Search Results for "label/From The Miles Files" : 12

Miles Davis – Kind Of Blue: Legacy Edition (2008)

Miles Davis – Kind Of Blue: Legacy Edition (2008)

Miles Davis’ Kind Of Blue is widely proclaimed to be the best jazz album of all time. To me, such a declaration seems to downplay so many other jazz records that are phenomenal and hugely influential in their own ways. If I were able to take only one Miles album–much less any jazz album—to that mythical desert island, I’d probablyRead More

Gerry Mulligan, Shorty Rogers, Miles Davis- Birth of the Cool, Vol. 2 (1992)

Gerry Mulligan, Shorty Rogers, Miles Davis- Birth of the Cool, Vol. 2 (1992)

NICK DERISO: Volume 2 gives an idea of how considerable a wake the 1940s Miles Davis Nonet left. Taking its name from Davis’ legendary 1950 recording, this welcome, if belated, compilation scoops up all of the Capitol cuts from the early ’50s by two of the nonet’s most important disciples, Shorty Rogers and his Giants and the Gerry Mulligan Tentette.Read More

Mostly Other People Do The Killing – Blue (2014)

Mostly Other People Do The Killing – Blue (2014)

If you like ‘Kind of Blue,’ then you…uhh…will like ‘Blue’.

Wynton Marsalis – The Magic Hour (2004)

Wynton Marsalis – The Magic Hour (2004)

“The Magic Hour” by Louisiana-born trumpeter Wynton Marsalis was that sweetest of swinging homecomings – like time spent laughing with old friends on a front porch. We have Marsalis returning finally to small-band work – where he once sparked the kind of mainstream interest in a jazz trumpeter enjoyed long ago by the likes of Louis Armstrong and Miles Davis.Read More

Enrico Rava – New York Days (2009)

Enrico Rava – New York Days (2009)

by S. Victor Aaron Last year brought the welcome return of Enrico Rava’s 1975 masterwork The Pilgrim And The Stars to American shores for the first time in CD form. Only a few months later, we’re getting treated to a new set of recordings by Italy’s foremost jazz musician. New York Days, out just a few days ago, doesn’t lookRead More

Weather Report – Weather Report (1971)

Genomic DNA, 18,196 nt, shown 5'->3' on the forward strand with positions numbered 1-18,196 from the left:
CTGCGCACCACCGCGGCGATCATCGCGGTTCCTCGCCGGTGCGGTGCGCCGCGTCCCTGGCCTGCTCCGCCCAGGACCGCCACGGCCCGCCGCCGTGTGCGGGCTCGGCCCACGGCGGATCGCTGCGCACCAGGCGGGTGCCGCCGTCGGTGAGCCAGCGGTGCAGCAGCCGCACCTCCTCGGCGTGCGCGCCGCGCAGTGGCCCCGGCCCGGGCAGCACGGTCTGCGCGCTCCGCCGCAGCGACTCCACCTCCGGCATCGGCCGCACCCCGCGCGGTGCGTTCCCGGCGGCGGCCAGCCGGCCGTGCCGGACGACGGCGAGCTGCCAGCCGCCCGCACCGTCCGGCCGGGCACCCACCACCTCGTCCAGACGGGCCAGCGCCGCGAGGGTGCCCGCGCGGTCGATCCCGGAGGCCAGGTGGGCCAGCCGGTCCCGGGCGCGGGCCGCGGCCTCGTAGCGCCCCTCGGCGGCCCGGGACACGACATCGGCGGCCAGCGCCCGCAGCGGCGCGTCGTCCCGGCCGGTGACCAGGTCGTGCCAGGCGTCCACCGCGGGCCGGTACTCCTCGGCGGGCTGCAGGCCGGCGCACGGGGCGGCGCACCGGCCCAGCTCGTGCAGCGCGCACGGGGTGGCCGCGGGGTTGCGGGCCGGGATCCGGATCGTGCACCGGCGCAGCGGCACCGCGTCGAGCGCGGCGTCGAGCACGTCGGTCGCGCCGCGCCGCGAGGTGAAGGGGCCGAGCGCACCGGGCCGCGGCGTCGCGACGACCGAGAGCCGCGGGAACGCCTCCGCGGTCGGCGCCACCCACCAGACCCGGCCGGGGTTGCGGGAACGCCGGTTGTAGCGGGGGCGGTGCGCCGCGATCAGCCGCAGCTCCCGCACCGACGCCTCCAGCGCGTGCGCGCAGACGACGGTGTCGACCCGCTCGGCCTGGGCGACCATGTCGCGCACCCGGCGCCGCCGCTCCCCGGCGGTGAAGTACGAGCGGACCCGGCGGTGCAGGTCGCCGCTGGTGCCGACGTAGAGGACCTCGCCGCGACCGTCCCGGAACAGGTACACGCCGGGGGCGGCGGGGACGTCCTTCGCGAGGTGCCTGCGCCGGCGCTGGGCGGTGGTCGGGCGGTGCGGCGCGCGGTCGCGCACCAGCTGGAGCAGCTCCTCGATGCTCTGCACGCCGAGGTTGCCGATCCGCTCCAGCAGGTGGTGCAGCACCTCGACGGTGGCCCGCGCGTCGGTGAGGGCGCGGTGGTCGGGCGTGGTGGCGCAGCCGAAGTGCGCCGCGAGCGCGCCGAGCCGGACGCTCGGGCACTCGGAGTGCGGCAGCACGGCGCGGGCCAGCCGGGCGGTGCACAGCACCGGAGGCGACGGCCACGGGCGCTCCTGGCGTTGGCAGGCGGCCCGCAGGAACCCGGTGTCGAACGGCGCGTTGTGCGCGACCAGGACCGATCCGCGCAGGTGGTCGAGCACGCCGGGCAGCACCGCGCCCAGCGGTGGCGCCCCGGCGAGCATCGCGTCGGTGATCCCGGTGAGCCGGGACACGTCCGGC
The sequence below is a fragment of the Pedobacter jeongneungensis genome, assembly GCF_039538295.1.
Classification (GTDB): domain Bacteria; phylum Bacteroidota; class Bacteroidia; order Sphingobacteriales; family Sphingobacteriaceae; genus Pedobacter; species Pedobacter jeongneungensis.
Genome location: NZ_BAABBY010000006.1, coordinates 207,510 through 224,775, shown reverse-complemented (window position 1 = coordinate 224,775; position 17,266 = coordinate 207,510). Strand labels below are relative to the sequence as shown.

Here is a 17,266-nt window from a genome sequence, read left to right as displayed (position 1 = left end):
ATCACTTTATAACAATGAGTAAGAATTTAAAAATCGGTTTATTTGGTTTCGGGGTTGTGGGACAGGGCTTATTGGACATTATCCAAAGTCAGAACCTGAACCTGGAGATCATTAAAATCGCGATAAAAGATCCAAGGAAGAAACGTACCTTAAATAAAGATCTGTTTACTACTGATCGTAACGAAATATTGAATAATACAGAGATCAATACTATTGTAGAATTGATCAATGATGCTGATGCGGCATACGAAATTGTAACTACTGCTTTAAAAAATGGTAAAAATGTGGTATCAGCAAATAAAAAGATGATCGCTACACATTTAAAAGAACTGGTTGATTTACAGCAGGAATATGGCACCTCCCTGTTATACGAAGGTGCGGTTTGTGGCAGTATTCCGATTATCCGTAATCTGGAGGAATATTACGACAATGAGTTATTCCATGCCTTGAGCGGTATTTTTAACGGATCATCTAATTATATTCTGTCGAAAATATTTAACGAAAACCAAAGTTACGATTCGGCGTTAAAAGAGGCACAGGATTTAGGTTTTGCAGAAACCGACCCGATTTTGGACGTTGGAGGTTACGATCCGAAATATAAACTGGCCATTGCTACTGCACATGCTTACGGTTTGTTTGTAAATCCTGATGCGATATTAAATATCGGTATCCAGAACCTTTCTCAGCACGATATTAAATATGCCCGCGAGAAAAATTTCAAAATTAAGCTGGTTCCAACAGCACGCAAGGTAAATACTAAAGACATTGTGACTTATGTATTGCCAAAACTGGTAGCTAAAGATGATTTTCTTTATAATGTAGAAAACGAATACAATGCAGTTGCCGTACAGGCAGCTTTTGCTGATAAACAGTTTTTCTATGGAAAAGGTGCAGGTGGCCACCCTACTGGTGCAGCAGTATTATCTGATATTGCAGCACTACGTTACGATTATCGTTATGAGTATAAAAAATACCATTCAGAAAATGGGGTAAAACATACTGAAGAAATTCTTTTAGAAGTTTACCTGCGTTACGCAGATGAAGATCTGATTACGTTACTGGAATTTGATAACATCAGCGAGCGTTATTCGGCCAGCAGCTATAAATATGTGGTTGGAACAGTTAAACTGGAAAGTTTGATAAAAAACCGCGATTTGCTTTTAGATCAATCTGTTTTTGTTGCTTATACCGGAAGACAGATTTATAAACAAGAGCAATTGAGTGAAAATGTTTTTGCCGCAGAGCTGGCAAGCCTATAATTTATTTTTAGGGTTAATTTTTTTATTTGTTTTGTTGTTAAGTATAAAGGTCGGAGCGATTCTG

Weather Report – Weather Report (1971)

by Nick DeRiso Weather Report founders Joe Zawinul and Wayne Shorter, fresh off a stint in Miles Davis’ band, took a surprising turn on their next project. Again, they worked with equal skill outside the structure of jazz — tossing the straight-ahead nomenclature of soloist-and-accompaniment for a nervy cacophony of continuous improvisation by every member — even as they embracedRead More

Milt Jackson and Wes Montgomery – Bags Meets Wes (1961)

Milt Jackson and Wes Montgomery – Bags Meets Wes (1961)

There was, for a pairing of musicians so closely associated with other forms, an irrepressible blues feel to 1961’s “Bags Meets Wes,” reissued this year as part of the Keepnews Collection. That makes a chance meeting between Milt Jackson (longtime member of the complex, often formal Modern Jazz Quartet) and Wes Montgomery (who was just years away from turning hisRead More

Sinatra and Jobim, – Francis Albert Sinatra and Antonio Carlos Jobim (1967)

Sinatra and Jobim, – Francis Albert Sinatra and Antonio Carlos Jobim (1967)

NICK DERISO: Jobim’s bossa nova orchestrations — marked by feather-like rhythms and a freer song structure — provide the platform for Frank Sinatra’s most interesting late-period release. “I haven’t sung so soft,” the belter once joked, “since I had the laryngitis.” Stories of the way conductor Claus Ogerman struggled to get the sensual tempo just right for both men areRead More

One Track Mind: Julian "Cannonball" Adderley, "Walk Tall" (1969)

One Track Mind: Julian "Cannonball" Adderley, "Walk Tall" (1969)

NICK DERISO: You have Julian “Cannonball” Adderley, playing a concert amidst some of the darkest moments of 1960s’ strife, making his own statement for racial pride. Then, as this former Miles Davis sideman repeats the song’s edgy admonition — Walk tall! Walk tall! – his band rumbles up with a friendly, familiar soul context. That’s anchored by Joe Zawinul, recallingRead More

Ron Carter – Friends (1992)

Ron Carter – Friends (1992)

NICK DERISO: There was a time, and not that long ago, when jazz was the music of this country’s youth — a way to rage against the machine, back when the machines were Desotos and Studebakers. So we have here a fairly novel idea: Using the staid conventions of classical compositions as a mid-century American improviser once would — thatRead More